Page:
Following the jump below, I am going to try to give you a fuller picture of the cuts we are facing and provide you with the alternatives for which I am fighting. In my view, we could easily raise sufficient revenue to avoid most of the worst cuts without burdening a single Pennsylvania family. We could accomplish this by, among other things, enacting a reasonable tax on the Marcellus Shale extraction that is giving energy companies billions of dollars and closing the “Delaware Loophole,” which allows 70% of Pennsylvania companies to avoid paying their fare share to help our state prosper.
These and other ideas will enable us to continue providing basic services to our citizens and will ensure that Pennsylvania is a state with the educational, economic and environmental quality of life that will attract businesses and families for decades to come. I hope you find this information helpful.
A list of programs funding to be restored and funding mechanisms follow the jump.
As I noted above, I would like to stimulate an open and honest dialogue about the current budget’s shortcomings. There are a number of cuts that I believe will be extremely harmful to our state. I will first enumerate some of the
worst of the many troubling cuts in the budget proposed by Governor Corbett.
If I want to restore the funds for these important programs, I obviously have an obligation to identify where the necessary revenues would come from. So I will provide some suggestions along those lines as well.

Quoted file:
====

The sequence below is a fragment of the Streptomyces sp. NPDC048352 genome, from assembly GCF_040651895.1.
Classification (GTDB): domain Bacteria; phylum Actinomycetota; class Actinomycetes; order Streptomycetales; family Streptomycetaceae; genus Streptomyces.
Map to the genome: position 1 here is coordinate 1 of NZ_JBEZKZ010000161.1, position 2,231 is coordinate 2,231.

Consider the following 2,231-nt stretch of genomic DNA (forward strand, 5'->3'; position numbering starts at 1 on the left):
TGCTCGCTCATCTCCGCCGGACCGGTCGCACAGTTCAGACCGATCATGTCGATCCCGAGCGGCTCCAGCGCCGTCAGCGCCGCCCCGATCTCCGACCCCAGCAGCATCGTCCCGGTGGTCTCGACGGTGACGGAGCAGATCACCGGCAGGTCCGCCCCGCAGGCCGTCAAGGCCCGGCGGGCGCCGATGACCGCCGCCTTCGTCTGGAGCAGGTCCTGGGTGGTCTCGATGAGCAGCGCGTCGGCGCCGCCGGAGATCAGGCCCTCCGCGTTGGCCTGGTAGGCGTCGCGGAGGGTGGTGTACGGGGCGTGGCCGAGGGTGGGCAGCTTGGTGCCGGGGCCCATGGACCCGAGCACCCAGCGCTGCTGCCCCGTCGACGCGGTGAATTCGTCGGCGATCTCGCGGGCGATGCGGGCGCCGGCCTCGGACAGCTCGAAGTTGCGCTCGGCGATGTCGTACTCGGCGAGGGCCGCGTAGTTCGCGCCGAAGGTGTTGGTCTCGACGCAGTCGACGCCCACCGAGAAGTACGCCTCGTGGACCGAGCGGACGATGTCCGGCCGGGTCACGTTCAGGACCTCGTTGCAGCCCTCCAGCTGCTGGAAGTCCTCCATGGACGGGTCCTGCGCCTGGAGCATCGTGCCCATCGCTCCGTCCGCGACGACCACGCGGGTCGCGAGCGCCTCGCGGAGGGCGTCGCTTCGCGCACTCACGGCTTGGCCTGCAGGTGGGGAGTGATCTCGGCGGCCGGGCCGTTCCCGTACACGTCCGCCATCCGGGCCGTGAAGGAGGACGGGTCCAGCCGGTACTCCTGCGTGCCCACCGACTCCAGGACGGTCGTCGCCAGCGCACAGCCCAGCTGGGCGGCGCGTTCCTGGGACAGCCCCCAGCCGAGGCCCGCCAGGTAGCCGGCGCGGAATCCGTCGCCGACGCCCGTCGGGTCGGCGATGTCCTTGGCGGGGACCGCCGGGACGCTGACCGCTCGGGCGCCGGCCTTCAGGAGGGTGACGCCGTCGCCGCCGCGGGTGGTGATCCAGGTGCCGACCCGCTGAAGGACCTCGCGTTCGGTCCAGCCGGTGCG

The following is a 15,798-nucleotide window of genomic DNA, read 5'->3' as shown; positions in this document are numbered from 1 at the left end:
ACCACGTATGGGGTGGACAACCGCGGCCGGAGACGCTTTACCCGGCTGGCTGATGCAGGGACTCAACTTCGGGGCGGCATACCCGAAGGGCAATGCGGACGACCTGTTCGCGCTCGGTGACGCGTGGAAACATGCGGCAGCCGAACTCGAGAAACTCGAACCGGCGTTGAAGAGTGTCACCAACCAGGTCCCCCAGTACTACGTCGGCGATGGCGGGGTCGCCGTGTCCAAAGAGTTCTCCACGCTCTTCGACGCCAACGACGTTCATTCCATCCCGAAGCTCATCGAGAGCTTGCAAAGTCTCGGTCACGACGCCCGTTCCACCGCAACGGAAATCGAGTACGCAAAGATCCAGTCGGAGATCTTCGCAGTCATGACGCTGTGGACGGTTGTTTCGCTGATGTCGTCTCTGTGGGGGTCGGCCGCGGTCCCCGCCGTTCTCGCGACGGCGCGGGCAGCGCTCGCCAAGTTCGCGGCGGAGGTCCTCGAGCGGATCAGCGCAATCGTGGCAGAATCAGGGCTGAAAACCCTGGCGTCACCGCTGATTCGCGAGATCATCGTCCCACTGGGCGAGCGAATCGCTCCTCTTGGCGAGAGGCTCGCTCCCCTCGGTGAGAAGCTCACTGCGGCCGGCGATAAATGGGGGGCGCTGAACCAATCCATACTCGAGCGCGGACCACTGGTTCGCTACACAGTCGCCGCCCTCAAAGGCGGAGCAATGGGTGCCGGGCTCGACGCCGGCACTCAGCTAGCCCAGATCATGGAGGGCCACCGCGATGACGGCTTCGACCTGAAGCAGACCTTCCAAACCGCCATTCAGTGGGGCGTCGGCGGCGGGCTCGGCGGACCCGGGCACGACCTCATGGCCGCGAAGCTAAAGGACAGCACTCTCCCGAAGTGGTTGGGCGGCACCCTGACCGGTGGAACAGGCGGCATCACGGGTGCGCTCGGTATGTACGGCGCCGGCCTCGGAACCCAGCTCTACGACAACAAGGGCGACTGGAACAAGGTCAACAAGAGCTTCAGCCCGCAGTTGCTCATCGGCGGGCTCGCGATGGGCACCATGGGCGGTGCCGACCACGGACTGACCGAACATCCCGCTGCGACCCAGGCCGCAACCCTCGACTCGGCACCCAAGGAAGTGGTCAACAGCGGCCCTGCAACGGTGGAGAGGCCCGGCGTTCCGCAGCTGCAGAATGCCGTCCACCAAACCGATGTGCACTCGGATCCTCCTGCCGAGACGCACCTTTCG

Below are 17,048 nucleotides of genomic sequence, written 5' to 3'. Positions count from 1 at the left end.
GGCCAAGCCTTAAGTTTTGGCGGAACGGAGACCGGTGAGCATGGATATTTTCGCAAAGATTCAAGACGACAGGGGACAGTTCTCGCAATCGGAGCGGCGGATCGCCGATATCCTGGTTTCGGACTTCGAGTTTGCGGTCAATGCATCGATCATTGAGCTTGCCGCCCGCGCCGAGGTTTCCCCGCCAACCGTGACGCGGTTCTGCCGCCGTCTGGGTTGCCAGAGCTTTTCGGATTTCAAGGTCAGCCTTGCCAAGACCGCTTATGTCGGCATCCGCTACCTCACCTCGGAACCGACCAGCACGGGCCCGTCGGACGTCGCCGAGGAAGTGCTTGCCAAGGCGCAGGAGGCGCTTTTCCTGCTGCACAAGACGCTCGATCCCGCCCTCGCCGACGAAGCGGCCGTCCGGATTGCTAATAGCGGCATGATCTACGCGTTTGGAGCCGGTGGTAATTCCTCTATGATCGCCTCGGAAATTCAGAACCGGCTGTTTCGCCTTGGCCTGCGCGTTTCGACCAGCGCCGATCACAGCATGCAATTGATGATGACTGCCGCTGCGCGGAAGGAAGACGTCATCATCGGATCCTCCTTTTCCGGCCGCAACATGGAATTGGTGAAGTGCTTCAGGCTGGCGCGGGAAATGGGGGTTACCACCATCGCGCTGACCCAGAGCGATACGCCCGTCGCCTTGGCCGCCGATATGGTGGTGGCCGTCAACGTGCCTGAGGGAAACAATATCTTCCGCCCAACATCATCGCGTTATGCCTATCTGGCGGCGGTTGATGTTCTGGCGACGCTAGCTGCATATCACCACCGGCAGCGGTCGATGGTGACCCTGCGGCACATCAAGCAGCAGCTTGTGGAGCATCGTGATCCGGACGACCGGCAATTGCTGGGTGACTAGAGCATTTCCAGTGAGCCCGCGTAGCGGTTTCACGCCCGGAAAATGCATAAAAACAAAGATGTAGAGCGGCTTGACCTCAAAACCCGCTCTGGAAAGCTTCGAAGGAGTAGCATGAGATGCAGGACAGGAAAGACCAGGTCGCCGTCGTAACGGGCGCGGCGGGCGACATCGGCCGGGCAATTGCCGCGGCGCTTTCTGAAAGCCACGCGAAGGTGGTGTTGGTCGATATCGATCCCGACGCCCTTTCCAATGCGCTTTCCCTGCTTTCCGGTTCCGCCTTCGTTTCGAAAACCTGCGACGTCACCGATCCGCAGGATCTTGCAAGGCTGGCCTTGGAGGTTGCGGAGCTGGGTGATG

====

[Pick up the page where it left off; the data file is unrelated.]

Top 5 most destructive cuts in the budget proposal.
- Higher Education
Governor Corbett has proposed cutting higher education by 30 percent this year, on top of the 19 percent cut passed last year. These draconian proposals represent not cuts, but an abandonment of our commitment to make college affordable for all Pennsylvanians. These cuts would result in dramatic tuition increases in state related universities and put college out of reach for many of our citizens.
- Basic Education
Last year, over my “no” vote, the legislature and governor enacted a budget that cut over $850 million from basic education. These cuts came disproportionately from poor school districts, but hurt all public schools. The governor
has proposed hundreds of millions in dollars of additional cuts, including eliminating the No Child Left Behind Compliance grants and the Charter School Reimbursement grants.
- Department of Environmental Protection